quote[0] = ‘You must teach our children that the ground beneath their feet is the ashes of your grandfathers. So that they will respect the land, tell your children that the earth is rich with the lives of our kin. Teach your children what we have taught our children, that the earth is our mother. Whatever befalls the earth befalls the sons of the earth … This we know: The earth does not belong to man\; man belongs to the earth. This we know. All things are connected … <br><i>Inspired by Chief Seattle, 1854<\/i>’;
quote[1] = ‘The shadow’s the thing. Outside, shadows are blue, I read, because they are lighted by the blue sky and not the yellow sun. Their blueness bespeaks infinitesimal particles scattered down infinitesimal distances. Muslims, whose religion bans representational art as idolatrous, don’t observe the rule strictly\; but they do forbid sculpture, because it casts a shadow. So shadows define the real … .<br><i>Anne Dillard Pilgrim at Tinker Creek<\/i>’;
quote[2] = ‘Wildlife needs clutter and chaos. It needs options and opportunities. It needs the slow centuries of growth, nurture, disturbance and decline that produces a complex and unique forest community.<br><i>David Middleton, Ancient Growth<\/i>’;
quote[3] = ‘Our ways are different from your ways….
[BREAK]

…a state of harmony between men and land.<br><i>Aldo Leopold<\/i>’;
quote[135] = ‘Solitary trees, if they grow at all, grow stong.<br><i>Winston Churchill<\/i>’;

//random number generator
function rand(n) {

seed = (0x015a4e35 * seed) % 0x7fffffff;
return (seed >> 16) % n;
}

document.write(“<div class=”quotebody”>\r\n”);
var now = new Date()
var seed = now.getTime() % 0xfffffff
document.write(quote[rand(quote.length)])
document.write(“</div>\r\n”);

The Art of Nature

To create our “The Art of Nature” box in the side bar, we use three javascripts outlined in the text ( image of the day, quote of the moment, and tip of the day) which include the HTML structure and CSS references for prsentation within the javascript itself. The following is the HTML code found on every page within our site which initiates the javascripts in the sidebar.

<div class=”boxes”>
<script type=”text/javascript” src=”scripts/imageday.js”> </script>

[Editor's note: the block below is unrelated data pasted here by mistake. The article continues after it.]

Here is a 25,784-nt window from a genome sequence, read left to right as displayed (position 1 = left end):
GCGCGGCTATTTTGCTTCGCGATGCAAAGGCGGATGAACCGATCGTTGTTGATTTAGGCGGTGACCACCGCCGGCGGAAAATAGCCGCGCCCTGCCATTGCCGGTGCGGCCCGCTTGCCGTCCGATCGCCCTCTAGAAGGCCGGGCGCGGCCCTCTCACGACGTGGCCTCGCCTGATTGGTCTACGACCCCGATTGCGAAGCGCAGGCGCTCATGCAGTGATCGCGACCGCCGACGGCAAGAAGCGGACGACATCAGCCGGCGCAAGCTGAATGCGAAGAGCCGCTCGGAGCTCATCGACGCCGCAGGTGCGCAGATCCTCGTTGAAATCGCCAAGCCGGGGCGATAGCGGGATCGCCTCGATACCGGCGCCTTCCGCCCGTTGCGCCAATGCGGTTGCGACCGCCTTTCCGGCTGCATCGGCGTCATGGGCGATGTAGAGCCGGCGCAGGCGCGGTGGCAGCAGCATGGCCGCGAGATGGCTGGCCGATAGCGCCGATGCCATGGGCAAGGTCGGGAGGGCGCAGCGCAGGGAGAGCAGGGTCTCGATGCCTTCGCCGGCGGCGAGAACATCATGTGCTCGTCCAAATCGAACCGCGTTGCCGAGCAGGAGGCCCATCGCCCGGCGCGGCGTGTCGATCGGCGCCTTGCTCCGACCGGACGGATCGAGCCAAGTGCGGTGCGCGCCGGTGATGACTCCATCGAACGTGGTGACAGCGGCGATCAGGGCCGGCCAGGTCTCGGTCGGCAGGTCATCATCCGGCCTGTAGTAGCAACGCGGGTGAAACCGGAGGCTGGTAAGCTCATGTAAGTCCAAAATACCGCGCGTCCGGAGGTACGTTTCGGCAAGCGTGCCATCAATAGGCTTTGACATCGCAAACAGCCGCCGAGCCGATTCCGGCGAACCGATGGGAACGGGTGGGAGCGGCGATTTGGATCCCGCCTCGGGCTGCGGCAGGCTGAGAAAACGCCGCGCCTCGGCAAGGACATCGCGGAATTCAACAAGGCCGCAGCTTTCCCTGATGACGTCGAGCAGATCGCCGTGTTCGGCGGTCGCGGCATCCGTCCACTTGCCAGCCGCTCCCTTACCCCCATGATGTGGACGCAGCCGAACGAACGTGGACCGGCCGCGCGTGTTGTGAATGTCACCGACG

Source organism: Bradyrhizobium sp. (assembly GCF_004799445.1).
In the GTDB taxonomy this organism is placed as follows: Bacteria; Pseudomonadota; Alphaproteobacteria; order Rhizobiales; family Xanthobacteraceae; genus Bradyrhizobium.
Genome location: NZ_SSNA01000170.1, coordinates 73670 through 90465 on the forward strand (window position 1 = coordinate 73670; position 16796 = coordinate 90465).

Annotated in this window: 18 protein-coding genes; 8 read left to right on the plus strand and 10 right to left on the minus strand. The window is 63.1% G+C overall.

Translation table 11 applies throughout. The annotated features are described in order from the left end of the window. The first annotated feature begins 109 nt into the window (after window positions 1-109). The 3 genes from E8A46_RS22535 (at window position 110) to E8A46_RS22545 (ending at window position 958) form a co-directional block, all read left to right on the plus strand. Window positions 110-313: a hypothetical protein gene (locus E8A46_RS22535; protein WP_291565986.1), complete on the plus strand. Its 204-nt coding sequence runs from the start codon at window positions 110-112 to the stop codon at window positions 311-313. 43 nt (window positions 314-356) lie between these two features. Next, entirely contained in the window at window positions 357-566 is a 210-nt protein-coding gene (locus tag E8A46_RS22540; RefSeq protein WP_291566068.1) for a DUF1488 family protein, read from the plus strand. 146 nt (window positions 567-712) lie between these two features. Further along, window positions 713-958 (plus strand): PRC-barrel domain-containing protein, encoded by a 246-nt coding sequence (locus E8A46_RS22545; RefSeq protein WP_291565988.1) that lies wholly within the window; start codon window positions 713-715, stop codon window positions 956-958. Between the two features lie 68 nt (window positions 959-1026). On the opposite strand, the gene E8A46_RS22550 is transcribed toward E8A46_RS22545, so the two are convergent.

<script type=”text/javascript”>
<!–
imageday();
//–></script>
<script type=”text/javascript” src=”scripts/photoq.js”> </script>
</div>

Image of the Day Javascript

As nature photographers, we never miss an opportunity to show off our beautiful nature images. Our image of the day javascript gives us the chance to showcase seven different images cycling every day over a week. Every few months we change these seven images to showcase more beautiful nature photography. We’ve combined these with our quote of the moment javascript in our “The Art of Nature” section of our sidebar.

The script itself is a fairly simple array of seven images on a list. A document.write function places one of these image files into the layout on our page. Using style codes, we’ve created a nice presentation design for the images and the quote below.

There are a few constraints to the javascript.

  • The images must sit in the same directory as designated with the img src location within the document.write layout.
  • The images must be approximately the same size to fit within the designed container and space allowed, though with less constraint on the container’s design, there could be some size variance.
// Image Per Day JavaScript Sourcejavascript.internet.com
function imageday(){

today = new Date();
day = today.getDay();
arday = new Array(” ferns.jpg”, “blueeye.jpg”, “dewweb.jpg”, “frog.jpg”, “monkeywhite.jpg”, “foxcloseup.jpg”, “herontricolor.jpg“);
document.write(“<div class=”sidetitle”><a title=”Visit our Nature and Travel Photography Gallery” tabindex=”23″ href=”gallery.html”>The Art of Nature</a></div><img class=”noborder” src=’images/core/” + arday[day] + “‘><br>”);
}

Style Sheet:
#sidebar.sidetitle {
font-style:normal; border-top:1px solid #333;
border-bottom:1px solid blue; padding:.15em .5em;
color:navy; text-align:center; font-weight:bold;
text-transform:uppercase; letter-spacing:.1em}

img.noborder {
margin:0; padding:0}

HTML to Javascript: Content as a Javascript

We use another technique involving javascripts with the help of a great program from Byte-size Software called Javascript Maker. In places where we have redundant text and code on every page within our Website, like the sidebar links, Javascript Maker turns that HTML into javascript that “writes” the information to the page so it is visible on the screen. If I need to make a change in the content, instead of changing the information on a couple hundred web pages, I simply change the script file and when the javascript runs, the updated information is there. Anything that makes for less work is welcome here.

Javascript Maker takes your HTML file and turns it into javascript using the document.write function. You can do this yourself manually, but it is best to learn a bit about javascript programing and code writing before stepping into this. Using Javascript Maker takes seconds to change HTML into javascript.

The following is a sample of our links for our Toshi’s Tails web pages which include articles about taking your pet on the road traveling.

<h6>Toshi’s Tails</h6>
<ul><li><a title=”article about taking your pet on the road.” href=”going/toshi.html”>Toshi’s Tales</a></li>
<li><a title=”article about taking your cat on the road” href=”going/catroad.html”>Cat on the Road</a></li>